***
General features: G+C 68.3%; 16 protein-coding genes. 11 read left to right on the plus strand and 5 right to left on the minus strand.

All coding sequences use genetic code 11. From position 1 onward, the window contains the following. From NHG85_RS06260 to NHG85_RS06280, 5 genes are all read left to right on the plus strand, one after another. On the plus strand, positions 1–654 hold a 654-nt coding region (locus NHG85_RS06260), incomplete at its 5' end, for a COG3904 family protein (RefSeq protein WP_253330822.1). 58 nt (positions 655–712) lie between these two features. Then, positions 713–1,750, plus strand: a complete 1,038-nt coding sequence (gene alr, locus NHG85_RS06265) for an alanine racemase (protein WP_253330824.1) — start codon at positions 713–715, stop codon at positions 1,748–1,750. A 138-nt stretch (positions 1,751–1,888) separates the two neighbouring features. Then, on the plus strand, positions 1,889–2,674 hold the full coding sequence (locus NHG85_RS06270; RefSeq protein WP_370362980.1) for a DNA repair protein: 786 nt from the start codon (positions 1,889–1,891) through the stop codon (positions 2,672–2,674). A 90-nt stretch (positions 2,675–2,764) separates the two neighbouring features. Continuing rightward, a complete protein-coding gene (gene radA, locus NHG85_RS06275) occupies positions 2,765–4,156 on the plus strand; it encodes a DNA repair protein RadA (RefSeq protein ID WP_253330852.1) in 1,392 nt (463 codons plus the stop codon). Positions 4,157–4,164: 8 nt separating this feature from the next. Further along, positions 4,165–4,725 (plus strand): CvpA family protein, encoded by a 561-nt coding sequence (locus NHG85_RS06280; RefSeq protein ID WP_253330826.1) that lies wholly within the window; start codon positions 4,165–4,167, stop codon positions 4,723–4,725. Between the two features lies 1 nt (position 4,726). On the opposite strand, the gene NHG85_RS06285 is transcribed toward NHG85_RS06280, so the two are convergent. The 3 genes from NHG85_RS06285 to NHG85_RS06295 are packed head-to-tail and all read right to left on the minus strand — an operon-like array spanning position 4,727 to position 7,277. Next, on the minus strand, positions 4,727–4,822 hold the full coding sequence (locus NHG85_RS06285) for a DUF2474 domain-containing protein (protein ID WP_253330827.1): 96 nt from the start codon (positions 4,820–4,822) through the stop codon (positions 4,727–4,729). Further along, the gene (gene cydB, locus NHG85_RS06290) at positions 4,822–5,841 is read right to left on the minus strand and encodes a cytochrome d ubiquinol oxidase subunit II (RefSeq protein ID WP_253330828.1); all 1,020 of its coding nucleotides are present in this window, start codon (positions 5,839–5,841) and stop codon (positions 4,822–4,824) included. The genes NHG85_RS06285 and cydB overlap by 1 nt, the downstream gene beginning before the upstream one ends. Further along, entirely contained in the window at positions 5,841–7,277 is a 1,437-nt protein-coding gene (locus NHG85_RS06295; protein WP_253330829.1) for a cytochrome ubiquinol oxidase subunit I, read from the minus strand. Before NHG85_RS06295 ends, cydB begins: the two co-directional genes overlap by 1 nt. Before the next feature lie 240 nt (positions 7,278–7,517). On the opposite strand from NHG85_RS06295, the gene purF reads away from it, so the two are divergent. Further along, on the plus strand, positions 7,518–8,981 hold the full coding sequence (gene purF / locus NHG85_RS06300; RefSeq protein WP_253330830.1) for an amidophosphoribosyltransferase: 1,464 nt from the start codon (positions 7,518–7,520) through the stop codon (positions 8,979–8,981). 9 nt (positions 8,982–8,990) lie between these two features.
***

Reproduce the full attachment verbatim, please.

General features: G+C 68.3%; 16 protein-coding genes. 11 read left to right on the plus strand and 5 right to left on the minus strand.

All coding sequences use genetic code 11. From position 1 onward, the window contains the following. From NHG85_RS06260 to NHG85_RS06280, 5 genes are all read left to right on the plus strand, one after another. On the plus strand, positions 1–654 hold a 654-nt coding region (locus NHG85_RS06260), incomplete at its 5' end, for a COG3904 family protein (RefSeq protein WP_253330822.1). 58 nt (positions 655–712) lie between these two features. Then, positions 713–1,750, plus strand: a complete 1,038-nt coding sequence (gene alr, locus NHG85_RS06265) for an alanine racemase (protein WP_253330824.1) — start codon at positions 713–715, stop codon at positions 1,748–1,750. A 138-nt stretch (positions 1,751–1,888) separates the two neighbouring features. Then, on the plus strand, positions 1,889–2,674 hold the full coding sequence (locus NHG85_RS06270; RefSeq protein WP_370362980.1) for a DNA repair protein: 786 nt from the start codon (positions 1,889–1,891) through the stop codon (positions 2,672–2,674). A 90-nt stretch (positions 2,675–2,764) separates the two neighbouring features. Continuing rightward, a complete protein-coding gene (gene radA, locus NHG85_RS06275) occupies positions 2,765–4,156 on the plus strand; it encodes a DNA repair protein RadA (RefSeq protein ID WP_253330852.1) in 1,392 nt (463 codons plus the stop codon). Positions 4,157–4,164: 8 nt separating this feature from the next. Further along, positions 4,165–4,725 (plus strand): CvpA family protein, encoded by a 561-nt coding sequence (locus NHG85_RS06280; RefSeq protein ID WP_253330826.1) that lies wholly within the window; start codon positions 4,165–4,167, stop codon positions 4,723–4,725. Between the two features lies 1 nt (position 4,726). On the opposite strand, the gene NHG85_RS06285 is transcribed toward NHG85_RS06280, so the two are convergent. The 3 genes from NHG85_RS06285 to NHG85_RS06295 are packed head-to-tail and all read right to left on the minus strand — an operon-like array spanning position 4,727 to position 7,277. Next, on the minus strand, positions 4,727–4,822 hold the full coding sequence (locus NHG85_RS06285) for a DUF2474 domain-containing protein (protein ID WP_253330827.1): 96 nt from the start codon (positions 4,820–4,822) through the stop codon (positions 4,727–4,729). Further along, the gene (gene cydB, locus NHG85_RS06290) at positions 4,822–5,841 is read right to left on the minus strand and encodes a cytochrome d ubiquinol oxidase subunit II (RefSeq protein ID WP_253330828.1); all 1,020 of its coding nucleotides are present in this window, start codon (positions 5,839–5,841) and stop codon (positions 4,822–4,824) included. The genes NHG85_RS06285 and cydB overlap by 1 nt, the downstream gene beginning before the upstream one ends. Further along, entirely contained in the window at positions 5,841–7,277 is a 1,437-nt protein-coding gene (locus NHG85_RS06295; protein WP_253330829.1) for a cytochrome ubiquinol oxidase subunit I, read from the minus strand. Before NHG85_RS06295 ends, cydB begins: the two co-directional genes overlap by 1 nt. Before the next feature lie 240 nt (positions 7,278–7,517). On the opposite strand from NHG85_RS06295, the gene purF reads away from it, so the two are divergent. Further along, on the plus strand, positions 7,518–8,981 hold the full coding sequence (gene purF / locus NHG85_RS06300; RefSeq protein WP_253330830.1) for an amidophosphoribosyltransferase: 1,464 nt from the start codon (positions 7,518–7,520) through the stop codon (positions 8,979–8,981). 9 nt (positions 8,982–8,990) lie between these two features.